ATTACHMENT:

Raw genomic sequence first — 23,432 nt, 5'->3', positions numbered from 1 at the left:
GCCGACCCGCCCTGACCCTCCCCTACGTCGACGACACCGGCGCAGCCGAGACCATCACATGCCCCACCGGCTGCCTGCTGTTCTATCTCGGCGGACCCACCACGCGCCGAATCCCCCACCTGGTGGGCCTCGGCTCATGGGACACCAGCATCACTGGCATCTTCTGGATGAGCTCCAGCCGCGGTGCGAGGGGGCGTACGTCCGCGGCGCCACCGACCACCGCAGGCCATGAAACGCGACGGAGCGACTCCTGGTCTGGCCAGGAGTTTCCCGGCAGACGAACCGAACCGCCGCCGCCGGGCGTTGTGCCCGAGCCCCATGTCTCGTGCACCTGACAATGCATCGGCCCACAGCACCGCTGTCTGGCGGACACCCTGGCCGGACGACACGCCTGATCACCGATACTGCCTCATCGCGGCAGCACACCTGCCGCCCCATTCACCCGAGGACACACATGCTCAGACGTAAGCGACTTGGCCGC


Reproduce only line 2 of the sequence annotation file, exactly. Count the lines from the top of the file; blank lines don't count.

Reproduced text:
GCCGACCCGCCCTGACCCTCCCCTACGTCGACGACACCGGCGCAGCCGAGACCATCACATGCCCCACCGGCTGCCTGCTGTTCTATCTCGGCGGACCCACCACGCGCCGAATCCCCCACCTGGTGGGCCTCGGCTCATGGGACACCAGCATCACTGGCATCTTCTGGATGAGCTCCAGCCGCGGTGCGAGGGGGCGTACGTCCGCGGCGCCACCGACCACCGCAGGCCATGAAACGCGACGGAGCGACTCCTGGTCTGGCCAGGAGTTTCCCGGCAGACGAACCGAACCGCCGCCGCCGGGCGTTGTGCCCGAGCCCCATGTCTCGTGCACCTGACAATGCATCGGCCCACAGCACCGCTGTCTGGCGGACACCCTGGCCGGACGACACGCCTGATCACCGATACTGCCTCATCGCGGCAGCACACCTGCCGCCCCATTCACCCGAGGACACACATGCTCAGACGTAAGCGACTTGGCCGC